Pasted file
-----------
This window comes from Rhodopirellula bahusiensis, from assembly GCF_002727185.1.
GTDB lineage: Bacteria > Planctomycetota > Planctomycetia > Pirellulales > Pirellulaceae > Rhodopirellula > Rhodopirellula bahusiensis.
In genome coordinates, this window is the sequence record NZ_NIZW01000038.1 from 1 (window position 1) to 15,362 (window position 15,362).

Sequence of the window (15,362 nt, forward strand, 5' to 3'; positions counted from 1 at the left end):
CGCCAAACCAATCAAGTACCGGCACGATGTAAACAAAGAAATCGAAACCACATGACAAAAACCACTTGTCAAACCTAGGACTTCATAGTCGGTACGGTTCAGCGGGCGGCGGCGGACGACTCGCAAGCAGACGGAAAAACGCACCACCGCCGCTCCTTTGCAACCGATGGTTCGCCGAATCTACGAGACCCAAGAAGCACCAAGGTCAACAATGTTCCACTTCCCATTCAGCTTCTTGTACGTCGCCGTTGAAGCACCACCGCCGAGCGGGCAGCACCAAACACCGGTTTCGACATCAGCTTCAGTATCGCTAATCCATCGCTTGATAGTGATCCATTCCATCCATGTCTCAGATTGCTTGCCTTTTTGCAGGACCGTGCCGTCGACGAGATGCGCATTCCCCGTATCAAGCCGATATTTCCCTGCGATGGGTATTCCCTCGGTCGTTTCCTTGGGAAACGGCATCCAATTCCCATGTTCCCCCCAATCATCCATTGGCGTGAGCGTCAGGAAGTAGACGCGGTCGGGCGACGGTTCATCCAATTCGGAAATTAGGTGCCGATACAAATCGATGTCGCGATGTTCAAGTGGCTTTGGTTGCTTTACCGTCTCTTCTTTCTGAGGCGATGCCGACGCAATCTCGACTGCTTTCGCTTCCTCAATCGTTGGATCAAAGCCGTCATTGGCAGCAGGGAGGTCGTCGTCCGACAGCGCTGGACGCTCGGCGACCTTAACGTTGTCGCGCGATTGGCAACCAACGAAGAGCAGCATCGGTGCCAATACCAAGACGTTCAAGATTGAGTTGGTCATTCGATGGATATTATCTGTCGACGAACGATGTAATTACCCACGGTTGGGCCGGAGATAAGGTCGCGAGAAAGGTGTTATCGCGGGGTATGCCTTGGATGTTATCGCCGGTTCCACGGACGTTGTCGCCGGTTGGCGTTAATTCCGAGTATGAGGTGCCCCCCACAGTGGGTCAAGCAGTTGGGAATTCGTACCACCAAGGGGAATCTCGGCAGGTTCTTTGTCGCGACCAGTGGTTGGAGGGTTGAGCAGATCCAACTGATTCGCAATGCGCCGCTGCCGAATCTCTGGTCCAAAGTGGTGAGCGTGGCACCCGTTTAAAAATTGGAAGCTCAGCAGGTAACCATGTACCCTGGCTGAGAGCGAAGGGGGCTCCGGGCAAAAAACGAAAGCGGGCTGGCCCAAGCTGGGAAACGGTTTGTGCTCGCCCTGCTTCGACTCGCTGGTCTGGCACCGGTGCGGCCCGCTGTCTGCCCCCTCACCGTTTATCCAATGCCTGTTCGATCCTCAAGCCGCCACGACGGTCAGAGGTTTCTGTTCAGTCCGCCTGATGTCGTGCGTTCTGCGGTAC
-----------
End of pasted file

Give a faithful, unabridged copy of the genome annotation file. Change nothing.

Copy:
This window comes from Rhodopirellula bahusiensis, from assembly GCF_002727185.1.
GTDB lineage: Bacteria > Planctomycetota > Planctomycetia > Pirellulales > Pirellulaceae > Rhodopirellula > Rhodopirellula bahusiensis.
In genome coordinates, this window is the sequence record NZ_NIZW01000038.1 from 1 (window position 1) to 15,362 (window position 15,362).

Sequence of the window (15,362 nt, forward strand, 5' to 3'; positions counted from 1 at the left end):
CGCCAAACCAATCAAGTACCGGCACGATGTAAACAAAGAAATCGAAACCACATGACAAAAACCACTTGTCAAACCTAGGACTTCATAGTCGGTACGGTTCAGCGGGCGGCGGCGGACGACTCGCAAGCAGACGGAAAAACGCACCACCGCCGCTCCTTTGCAACCGATGGTTCGCCGAATCTACGAGACCCAAGAAGCACCAAGGTCAACAATGTTCCACTTCCCATTCAGCTTCTTGTACGTCGCCGTTGAAGCACCACCGCCGAGCGGGCAGCACCAAACACCGGTTTCGACATCAGCTTCAGTATCGCTAATCCATCGCTTGATAGTGATCCATTCCATCCATGTCTCAGATTGCTTGCCTTTTTGCAGGACCGTGCCGTCGACGAGATGCGCATTCCCCGTATCAAGCCGATATTTCCCTGCGATGGGTATTCCCTCGGTCGTTTCCTTGGGAAACGGCATCCAATTCCCATGTTCCCCCCAATCATCCATTGGCGTGAGCGTCAGGAAGTAGACGCGGTCGGGCGACGGTTCATCCAATTCGGAAATTAGGTGCCGATACAAATCGATGTCGCGATGTTCAAGTGGCTTTGGTTGCTTTACCGTCTCTTCTTTCTGAGGCGATGCCGACGCAATCTCGACTGCTTTCGCTTCCTCAATCGTTGGATCAAAGCCGTCATTGGCAGCAGGGAGGTCGTCGTCCGACAGCGCTGGACGCTCGGCGACCTTAACGTTGTCGCGCGATTGGCAACCAACGAAGAGCAGCATCGGTGCCAATACCAAGACGTTCAAGATTGAGTTGGTCATTCGATGGATATTATCTGTCGACGAACGATGTAATTACCCACGGTTGGGCCGGAGATAAGGTCGCGAGAAAGGTGTTATCGCGGGGTATGCCTTGGATGTTATCGCCGGTTCCACGGACGTTGTCGCCGGTTGGCGTTAATTCCGAGTATGAGGTGCCCCCCACAGTGGGTCAAGCAGTTGGGAATTCGTACCACCAAGGGGAATCTCGGCAGGTTCTTTGTCGCGACCAGTGGTTGGAGGGTTGAGCAGATCCAACTGATTCGCAATGCGCCGCTGCCGAATCTCTGGTCCAAAGTGGTGAGCGTGGCACCCGTTTAAAAATTGGAAGCTCAGCAGGTAACCATGTACCCTGGCTGAGAGCGAAGGGGGCTCCGGGCAAAAAACGAAAGCGGGCTGGCCCAAGCTGGGAAACGGTTTGTGCTCGCCCTGCTTCGACTCGCTGGTCTGGCACCGGTGCGGCCCGCTGTCTGCCCCCTCACCGTTTATCCAATGCCTGTTCGATCCTCAAGCCGCCACGACGGTCAGAGGTTTCTGTTCAGTCCGCCTGATGTCGTGCGTTCTGCGGTAC